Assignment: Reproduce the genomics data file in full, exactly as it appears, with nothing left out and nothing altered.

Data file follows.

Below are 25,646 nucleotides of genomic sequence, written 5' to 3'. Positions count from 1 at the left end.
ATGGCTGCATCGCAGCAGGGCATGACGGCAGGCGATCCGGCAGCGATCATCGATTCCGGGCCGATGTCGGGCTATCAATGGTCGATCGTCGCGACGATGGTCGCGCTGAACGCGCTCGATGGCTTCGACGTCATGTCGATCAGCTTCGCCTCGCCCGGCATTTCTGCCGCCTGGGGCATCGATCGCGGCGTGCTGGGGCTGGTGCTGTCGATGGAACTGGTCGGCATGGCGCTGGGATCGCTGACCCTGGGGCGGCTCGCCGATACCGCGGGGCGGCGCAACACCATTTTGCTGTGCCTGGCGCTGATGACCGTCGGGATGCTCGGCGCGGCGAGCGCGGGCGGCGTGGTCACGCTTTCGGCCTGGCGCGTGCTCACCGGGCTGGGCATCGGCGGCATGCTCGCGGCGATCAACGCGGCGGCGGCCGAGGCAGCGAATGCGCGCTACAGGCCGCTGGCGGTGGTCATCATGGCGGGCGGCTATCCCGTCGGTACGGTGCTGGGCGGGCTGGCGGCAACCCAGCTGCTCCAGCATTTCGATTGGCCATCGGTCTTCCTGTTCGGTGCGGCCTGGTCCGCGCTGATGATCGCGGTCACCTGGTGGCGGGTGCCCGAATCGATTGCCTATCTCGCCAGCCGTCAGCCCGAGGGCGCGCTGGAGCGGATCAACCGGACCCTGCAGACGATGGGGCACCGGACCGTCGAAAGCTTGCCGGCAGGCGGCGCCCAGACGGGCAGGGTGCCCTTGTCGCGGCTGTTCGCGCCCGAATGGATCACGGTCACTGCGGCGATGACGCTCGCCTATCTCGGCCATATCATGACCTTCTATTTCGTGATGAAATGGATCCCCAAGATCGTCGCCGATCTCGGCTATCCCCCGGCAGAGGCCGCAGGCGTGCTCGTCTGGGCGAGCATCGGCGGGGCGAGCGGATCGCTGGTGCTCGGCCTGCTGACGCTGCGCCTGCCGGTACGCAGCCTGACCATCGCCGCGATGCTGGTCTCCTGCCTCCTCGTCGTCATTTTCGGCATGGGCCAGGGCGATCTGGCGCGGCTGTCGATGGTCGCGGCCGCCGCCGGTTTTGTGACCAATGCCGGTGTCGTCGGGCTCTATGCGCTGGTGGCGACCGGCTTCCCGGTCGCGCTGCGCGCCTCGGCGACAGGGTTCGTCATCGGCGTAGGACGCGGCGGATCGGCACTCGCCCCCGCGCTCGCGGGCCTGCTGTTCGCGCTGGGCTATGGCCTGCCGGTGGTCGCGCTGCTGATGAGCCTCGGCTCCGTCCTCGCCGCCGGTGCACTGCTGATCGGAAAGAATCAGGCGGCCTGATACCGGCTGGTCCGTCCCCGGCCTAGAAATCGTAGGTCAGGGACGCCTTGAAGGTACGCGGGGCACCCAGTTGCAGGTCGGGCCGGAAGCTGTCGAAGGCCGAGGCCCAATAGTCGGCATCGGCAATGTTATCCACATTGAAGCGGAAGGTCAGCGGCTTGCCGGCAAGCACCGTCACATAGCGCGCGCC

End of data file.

Below are 25,646 nucleotides of genomic sequence, written 5' to 3'. Positions count from 1 at the left end.
ATGGCTGCATCGCAGCAGGGCATGACGGCAGGCGATCCGGCAGCGATCATCGATTCCGGGCCGATGTCGGGCTATCAATGGTCGATCGTCGCGACGATGGTCGCGCTGAACGCGCTCGATGGCTTCGACGTCATGTCGATCAGCTTCGCCTCGCCCGGCATTTCTGCCGCCTGGGGCATCGATCGCGGCGTGCTGGGGCTGGTGCTGTCGATGGAACTGGTCGGCATGGCGCTGGGATCGCTGACCCTGGGGCGGCTCGCCGATACCGCGGGGCGGCGCAACACCATTTTGCTGTGCCTGGCGCTGATGACCGTCGGGATGCTCGGCGCGGCGAGCGCGGGCGGCGTGGTCACGCTTTCGGCCTGGCGCGTGCTCACCGGGCTGGGCATCGGCGGCATGCTCGCGGCGATCAACGCGGCGGCGGCCGAGGCAGCGAATGCGCGCTACAGGCCGCTGGCGGTGGTCATCATGGCGGGCGGCTATCCCGTCGGTACGGTGCTGGGCGGGCTGGCGGCAACCCAGCTGCTCCAGCATTTCGATTGGCCATCGGTCTTCCTGTTCGGTGCGGCCTGGTCCGCGCTGATGATCGCGGTCACCTGGTGGCGGGTGCCCGAATCGATTGCCTATCTCGCCAGCCGTCAGCCCGAGGGCGCGCTGGAGCGGATCAACCGGACCCTGCAGACGATGGGGCACCGGACCGTCGAAAGCTTGCCGGCAGGCGGCGCCCAGACGGGCAGGGTGCCCTTGTCGCGGCTGTTCGCGCCCGAATGGATCACGGTCACTGCGGCGATGACGCTCGCCTATCTCGGCCATATCATGACCTTCTATTTCGTGATGAAATGGATCCCCAAGATCGTCGCCGATCTCGGCTATCCCCCGGCAGAGGCCGCAGGCGTGCTCGTCTGGGCGAGCATCGGCGGGGCGAGCGGATCGCTGGTGCTCGGCCTGCTGACGCTGCGCCTGCCGGTACGCAGCCTGACCATCGCCGCGATGCTGGTCTCCTGCCTCCTCGTCGTCATTTTCGGCATGGGCCAGGGCGATCTGGCGCGGCTGTCGATGGTCGCGGCCGCCGCCGGTTTTGTGACCAATGCCGGTGTCGTCGGGCTCTATGCGCTGGTGGCGACCGGCTTCCCGGTCGCGCTGCGCGCCTCGGCGACAGGGTTCGTCATCGGCGTAGGACGCGGCGGATCGGCACTCGCCCCCGCGCTCGCGGGCCTGCTGTTCGCGCTGGGCTATGGCCTGCCGGTGGTCGCGCTGCTGATGAGCCTCGGCTCCGTCCTCGCCGCCGGTGCACTGCTGATCGGAAAGAATCAGGCGGCCTGATACCGGCTGGTCCGTCCCCGGCCTAGAAATCGTAGGTCAGGGACGCCTTGAAGGTACGCGGGGCACCCAGTTGCAGGTCGGGCCGGAAGCTGTCGAAGGCCGAGGCCCAATAGTCGGCATCGGCAATGTTATCCACATTGAAGCGGAAGGTCAGCGGCTTGCCGGCAAGCACCGTCACATAGCGCGCGCC